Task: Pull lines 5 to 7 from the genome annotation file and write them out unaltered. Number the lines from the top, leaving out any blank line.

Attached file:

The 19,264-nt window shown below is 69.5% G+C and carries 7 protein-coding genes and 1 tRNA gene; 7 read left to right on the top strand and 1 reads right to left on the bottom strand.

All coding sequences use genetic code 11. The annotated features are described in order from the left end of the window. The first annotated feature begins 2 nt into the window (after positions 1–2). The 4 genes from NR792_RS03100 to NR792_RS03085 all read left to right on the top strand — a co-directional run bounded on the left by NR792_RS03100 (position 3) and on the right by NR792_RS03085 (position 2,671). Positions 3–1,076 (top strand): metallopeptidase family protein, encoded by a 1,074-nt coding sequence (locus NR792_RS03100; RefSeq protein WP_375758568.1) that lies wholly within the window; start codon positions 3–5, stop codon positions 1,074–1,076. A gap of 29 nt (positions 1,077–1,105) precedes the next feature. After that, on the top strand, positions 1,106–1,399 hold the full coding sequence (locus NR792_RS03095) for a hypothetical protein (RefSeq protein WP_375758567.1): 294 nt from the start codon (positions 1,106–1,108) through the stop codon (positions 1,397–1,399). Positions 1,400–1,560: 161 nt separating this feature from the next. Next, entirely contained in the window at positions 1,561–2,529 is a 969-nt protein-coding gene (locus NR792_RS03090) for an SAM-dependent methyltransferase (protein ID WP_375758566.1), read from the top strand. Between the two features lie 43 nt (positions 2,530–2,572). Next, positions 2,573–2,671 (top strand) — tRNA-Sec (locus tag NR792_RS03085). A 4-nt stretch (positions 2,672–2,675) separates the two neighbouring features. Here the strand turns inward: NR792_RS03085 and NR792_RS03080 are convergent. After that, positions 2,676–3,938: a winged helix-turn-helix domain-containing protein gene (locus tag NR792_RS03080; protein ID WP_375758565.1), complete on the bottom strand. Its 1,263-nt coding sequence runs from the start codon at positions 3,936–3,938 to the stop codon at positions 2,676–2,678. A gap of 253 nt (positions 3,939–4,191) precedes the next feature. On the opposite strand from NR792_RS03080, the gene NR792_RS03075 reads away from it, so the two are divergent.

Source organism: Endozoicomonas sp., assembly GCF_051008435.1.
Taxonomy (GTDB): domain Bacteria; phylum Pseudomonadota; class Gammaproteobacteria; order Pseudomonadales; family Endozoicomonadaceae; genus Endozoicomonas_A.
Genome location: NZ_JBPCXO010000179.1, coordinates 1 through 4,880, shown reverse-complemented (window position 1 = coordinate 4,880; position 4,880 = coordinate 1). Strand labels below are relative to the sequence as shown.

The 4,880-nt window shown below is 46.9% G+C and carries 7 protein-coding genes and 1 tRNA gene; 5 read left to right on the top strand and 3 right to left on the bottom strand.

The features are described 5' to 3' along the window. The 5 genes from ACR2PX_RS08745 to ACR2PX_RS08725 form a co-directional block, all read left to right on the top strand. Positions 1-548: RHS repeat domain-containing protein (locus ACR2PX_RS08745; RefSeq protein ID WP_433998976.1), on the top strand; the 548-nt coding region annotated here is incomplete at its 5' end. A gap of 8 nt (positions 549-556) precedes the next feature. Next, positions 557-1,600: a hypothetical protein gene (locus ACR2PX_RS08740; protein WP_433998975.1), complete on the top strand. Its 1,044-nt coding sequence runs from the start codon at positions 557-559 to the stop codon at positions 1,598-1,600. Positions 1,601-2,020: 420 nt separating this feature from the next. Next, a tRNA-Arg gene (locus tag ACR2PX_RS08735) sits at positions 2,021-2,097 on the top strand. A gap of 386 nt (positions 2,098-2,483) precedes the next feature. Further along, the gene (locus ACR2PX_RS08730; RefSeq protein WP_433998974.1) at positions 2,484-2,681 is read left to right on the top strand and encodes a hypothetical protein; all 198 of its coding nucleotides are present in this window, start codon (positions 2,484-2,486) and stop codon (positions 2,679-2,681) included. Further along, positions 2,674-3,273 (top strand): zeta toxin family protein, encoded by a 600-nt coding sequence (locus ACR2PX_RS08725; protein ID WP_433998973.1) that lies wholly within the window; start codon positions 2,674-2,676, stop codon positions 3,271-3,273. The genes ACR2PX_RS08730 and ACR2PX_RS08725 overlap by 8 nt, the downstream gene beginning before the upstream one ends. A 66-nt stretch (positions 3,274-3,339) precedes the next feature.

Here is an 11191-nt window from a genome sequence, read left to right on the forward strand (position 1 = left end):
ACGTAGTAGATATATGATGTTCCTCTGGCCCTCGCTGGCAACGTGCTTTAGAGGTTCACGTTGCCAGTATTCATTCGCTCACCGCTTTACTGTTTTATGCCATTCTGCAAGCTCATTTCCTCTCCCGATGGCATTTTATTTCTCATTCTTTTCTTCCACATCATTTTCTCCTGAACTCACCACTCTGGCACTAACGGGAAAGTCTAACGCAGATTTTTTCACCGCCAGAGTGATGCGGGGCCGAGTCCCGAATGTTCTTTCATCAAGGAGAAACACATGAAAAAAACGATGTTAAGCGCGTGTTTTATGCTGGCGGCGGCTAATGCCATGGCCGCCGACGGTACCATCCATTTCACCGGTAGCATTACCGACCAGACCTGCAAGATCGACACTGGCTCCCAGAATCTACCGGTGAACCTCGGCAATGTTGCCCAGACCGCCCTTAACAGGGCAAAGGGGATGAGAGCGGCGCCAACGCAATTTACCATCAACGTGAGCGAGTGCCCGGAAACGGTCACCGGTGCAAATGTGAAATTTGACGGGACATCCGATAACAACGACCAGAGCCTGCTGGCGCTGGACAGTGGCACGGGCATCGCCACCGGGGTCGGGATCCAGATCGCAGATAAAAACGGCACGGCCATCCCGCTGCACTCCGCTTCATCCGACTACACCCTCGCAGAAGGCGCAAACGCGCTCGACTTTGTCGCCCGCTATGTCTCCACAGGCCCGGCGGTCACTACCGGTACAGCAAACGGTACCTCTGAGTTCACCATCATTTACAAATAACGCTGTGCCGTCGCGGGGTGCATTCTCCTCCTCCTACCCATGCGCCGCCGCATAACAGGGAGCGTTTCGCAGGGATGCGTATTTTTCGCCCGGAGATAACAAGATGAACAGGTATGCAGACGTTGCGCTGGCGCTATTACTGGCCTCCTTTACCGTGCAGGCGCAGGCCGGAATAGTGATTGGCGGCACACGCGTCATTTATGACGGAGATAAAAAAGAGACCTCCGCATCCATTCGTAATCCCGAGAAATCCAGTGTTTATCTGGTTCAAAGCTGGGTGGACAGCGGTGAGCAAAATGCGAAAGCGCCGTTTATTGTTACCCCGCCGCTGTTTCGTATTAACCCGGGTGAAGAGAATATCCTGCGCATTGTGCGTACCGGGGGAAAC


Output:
Genome location: NZ_JBPCXO010000179.1, coordinates 1 through 4,880, shown reverse-complemented (window position 1 = coordinate 4,880; position 4,880 = coordinate 1). Strand labels below are relative to the sequence as shown.

The 4,880-nt window shown below is 46.9% G+C and carries 7 protein-coding genes and 1 tRNA gene; 5 read left to right on the top strand and 3 right to left on the bottom strand.

The features are described 5' to 3' along the window. The 5 genes from ACR2PX_RS08745 to ACR2PX_RS08725 form a co-directional block, all read left to right on the top strand. Positions 1-548: RHS repeat domain-containing protein (locus ACR2PX_RS08745; RefSeq protein ID WP_433998976.1), on the top strand; the 548-nt coding region annotated here is incomplete at its 5' end. A gap of 8 nt (positions 549-556) precedes the next feature. Next, positions 557-1,600: a hypothetical protein gene (locus ACR2PX_RS08740; protein WP_433998975.1), complete on the top strand. Its 1,044-nt coding sequence runs from the start codon at positions 557-559 to the stop codon at positions 1,598-1,600. Positions 1,601-2,020: 420 nt separating this feature from the next. Next, a tRNA-Arg gene (locus tag ACR2PX_RS08735) sits at positions 2,021-2,097 on the top strand. A gap of 386 nt (positions 2,098-2,483) precedes the next feature. Further along, the gene (locus ACR2PX_RS08730; RefSeq protein WP_433998974.1) at positions 2,484-2,681 is read left to right on the top strand and encodes a hypothetical protein; all 198 of its coding nucleotides are present in this window, start codon (positions 2,484-2,486) and stop codon (positions 2,679-2,681) included. Further along, positions 2,674-3,273 (top strand): zeta toxin family protein, encoded by a 600-nt coding sequence (locus ACR2PX_RS08725; protein ID WP_433998973.1) that lies wholly within the window; start codon positions 2,674-2,676, stop codon positions 3,271-3,273. The genes ACR2PX_RS08730 and ACR2PX_RS08725 overlap by 8 nt, the downstream gene beginning before the upstream one ends. A 66-nt stretch (positions 3,274-3,339) precedes the next feature.